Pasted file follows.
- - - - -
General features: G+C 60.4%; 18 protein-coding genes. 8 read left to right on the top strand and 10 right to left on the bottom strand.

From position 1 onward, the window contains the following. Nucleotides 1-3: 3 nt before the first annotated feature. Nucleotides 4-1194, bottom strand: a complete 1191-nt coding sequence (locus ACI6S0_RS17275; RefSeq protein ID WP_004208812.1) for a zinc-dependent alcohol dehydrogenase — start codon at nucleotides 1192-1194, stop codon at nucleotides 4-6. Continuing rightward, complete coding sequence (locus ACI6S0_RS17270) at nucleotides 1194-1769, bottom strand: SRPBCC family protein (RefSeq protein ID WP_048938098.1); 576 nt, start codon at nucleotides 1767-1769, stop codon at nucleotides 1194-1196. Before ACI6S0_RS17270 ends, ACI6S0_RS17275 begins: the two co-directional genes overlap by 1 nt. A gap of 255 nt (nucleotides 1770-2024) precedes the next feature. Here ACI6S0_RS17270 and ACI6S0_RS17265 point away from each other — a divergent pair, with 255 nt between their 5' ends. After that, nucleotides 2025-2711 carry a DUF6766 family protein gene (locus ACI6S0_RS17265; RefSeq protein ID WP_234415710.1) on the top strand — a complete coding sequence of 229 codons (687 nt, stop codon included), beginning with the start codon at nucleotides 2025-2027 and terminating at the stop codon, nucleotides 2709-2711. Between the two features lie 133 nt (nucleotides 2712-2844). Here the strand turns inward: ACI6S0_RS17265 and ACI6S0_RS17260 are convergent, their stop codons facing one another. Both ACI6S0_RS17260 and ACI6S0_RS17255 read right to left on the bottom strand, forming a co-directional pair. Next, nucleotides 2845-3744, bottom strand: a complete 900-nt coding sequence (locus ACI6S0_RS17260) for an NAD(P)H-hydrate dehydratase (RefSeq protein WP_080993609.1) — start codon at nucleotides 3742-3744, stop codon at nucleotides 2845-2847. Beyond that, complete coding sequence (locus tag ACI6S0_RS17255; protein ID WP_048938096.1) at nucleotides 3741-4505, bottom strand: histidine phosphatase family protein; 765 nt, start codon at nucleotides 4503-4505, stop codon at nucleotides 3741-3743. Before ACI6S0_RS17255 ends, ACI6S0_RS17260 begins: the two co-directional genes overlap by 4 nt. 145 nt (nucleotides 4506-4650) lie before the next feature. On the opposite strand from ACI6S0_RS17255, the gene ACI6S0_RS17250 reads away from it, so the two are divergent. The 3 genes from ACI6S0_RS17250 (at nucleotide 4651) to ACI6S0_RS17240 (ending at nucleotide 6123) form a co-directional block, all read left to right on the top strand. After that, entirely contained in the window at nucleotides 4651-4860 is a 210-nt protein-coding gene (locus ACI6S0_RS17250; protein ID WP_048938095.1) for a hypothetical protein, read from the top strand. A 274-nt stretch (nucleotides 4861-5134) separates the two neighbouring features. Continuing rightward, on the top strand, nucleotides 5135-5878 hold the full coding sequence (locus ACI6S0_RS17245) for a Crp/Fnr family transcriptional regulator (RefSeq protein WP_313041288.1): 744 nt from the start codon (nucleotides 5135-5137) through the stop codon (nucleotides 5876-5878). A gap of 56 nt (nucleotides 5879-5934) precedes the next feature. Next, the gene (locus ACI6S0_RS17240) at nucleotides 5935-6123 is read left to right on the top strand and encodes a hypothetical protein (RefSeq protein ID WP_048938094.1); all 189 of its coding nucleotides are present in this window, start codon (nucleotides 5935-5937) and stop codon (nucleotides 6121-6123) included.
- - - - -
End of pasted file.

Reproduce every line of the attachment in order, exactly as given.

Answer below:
General features: G+C 60.4%; 18 protein-coding genes. 8 read left to right on the top strand and 10 right to left on the bottom strand.

From position 1 onward, the window contains the following. Nucleotides 1-3: 3 nt before the first annotated feature. Nucleotides 4-1194, bottom strand: a complete 1191-nt coding sequence (locus ACI6S0_RS17275; RefSeq protein ID WP_004208812.1) for a zinc-dependent alcohol dehydrogenase — start codon at nucleotides 1192-1194, stop codon at nucleotides 4-6. Continuing rightward, complete coding sequence (locus ACI6S0_RS17270) at nucleotides 1194-1769, bottom strand: SRPBCC family protein (RefSeq protein ID WP_048938098.1); 576 nt, start codon at nucleotides 1767-1769, stop codon at nucleotides 1194-1196. Before ACI6S0_RS17270 ends, ACI6S0_RS17275 begins: the two co-directional genes overlap by 1 nt. A gap of 255 nt (nucleotides 1770-2024) precedes the next feature. Here ACI6S0_RS17270 and ACI6S0_RS17265 point away from each other — a divergent pair, with 255 nt between their 5' ends. After that, nucleotides 2025-2711 carry a DUF6766 family protein gene (locus ACI6S0_RS17265; RefSeq protein ID WP_234415710.1) on the top strand — a complete coding sequence of 229 codons (687 nt, stop codon included), beginning with the start codon at nucleotides 2025-2027 and terminating at the stop codon, nucleotides 2709-2711. Between the two features lie 133 nt (nucleotides 2712-2844). Here the strand turns inward: ACI6S0_RS17265 and ACI6S0_RS17260 are convergent, their stop codons facing one another. Both ACI6S0_RS17260 and ACI6S0_RS17255 read right to left on the bottom strand, forming a co-directional pair. Next, nucleotides 2845-3744, bottom strand: a complete 900-nt coding sequence (locus ACI6S0_RS17260) for an NAD(P)H-hydrate dehydratase (RefSeq protein WP_080993609.1) — start codon at nucleotides 3742-3744, stop codon at nucleotides 2845-2847. Beyond that, complete coding sequence (locus tag ACI6S0_RS17255; protein ID WP_048938096.1) at nucleotides 3741-4505, bottom strand: histidine phosphatase family protein; 765 nt, start codon at nucleotides 4503-4505, stop codon at nucleotides 3741-3743. Before ACI6S0_RS17255 ends, ACI6S0_RS17260 begins: the two co-directional genes overlap by 4 nt. 145 nt (nucleotides 4506-4650) lie before the next feature. On the opposite strand from ACI6S0_RS17255, the gene ACI6S0_RS17250 reads away from it, so the two are divergent. The 3 genes from ACI6S0_RS17250 (at nucleotide 4651) to ACI6S0_RS17240 (ending at nucleotide 6123) form a co-directional block, all read left to right on the top strand. After that, entirely contained in the window at nucleotides 4651-4860 is a 210-nt protein-coding gene (locus ACI6S0_RS17250; protein ID WP_048938095.1) for a hypothetical protein, read from the top strand. A 274-nt stretch (nucleotides 4861-5134) separates the two neighbouring features. Continuing rightward, on the top strand, nucleotides 5135-5878 hold the full coding sequence (locus ACI6S0_RS17245) for a Crp/Fnr family transcriptional regulator (RefSeq protein WP_313041288.1): 744 nt from the start codon (nucleotides 5135-5137) through the stop codon (nucleotides 5876-5878). A gap of 56 nt (nucleotides 5879-5934) precedes the next feature. Next, the gene (locus ACI6S0_RS17240) at nucleotides 5935-6123 is read left to right on the top strand and encodes a hypothetical protein (RefSeq protein ID WP_048938094.1); all 189 of its coding nucleotides are present in this window, start codon (nucleotides 5935-5937) and stop codon (nucleotides 6121-6123) included.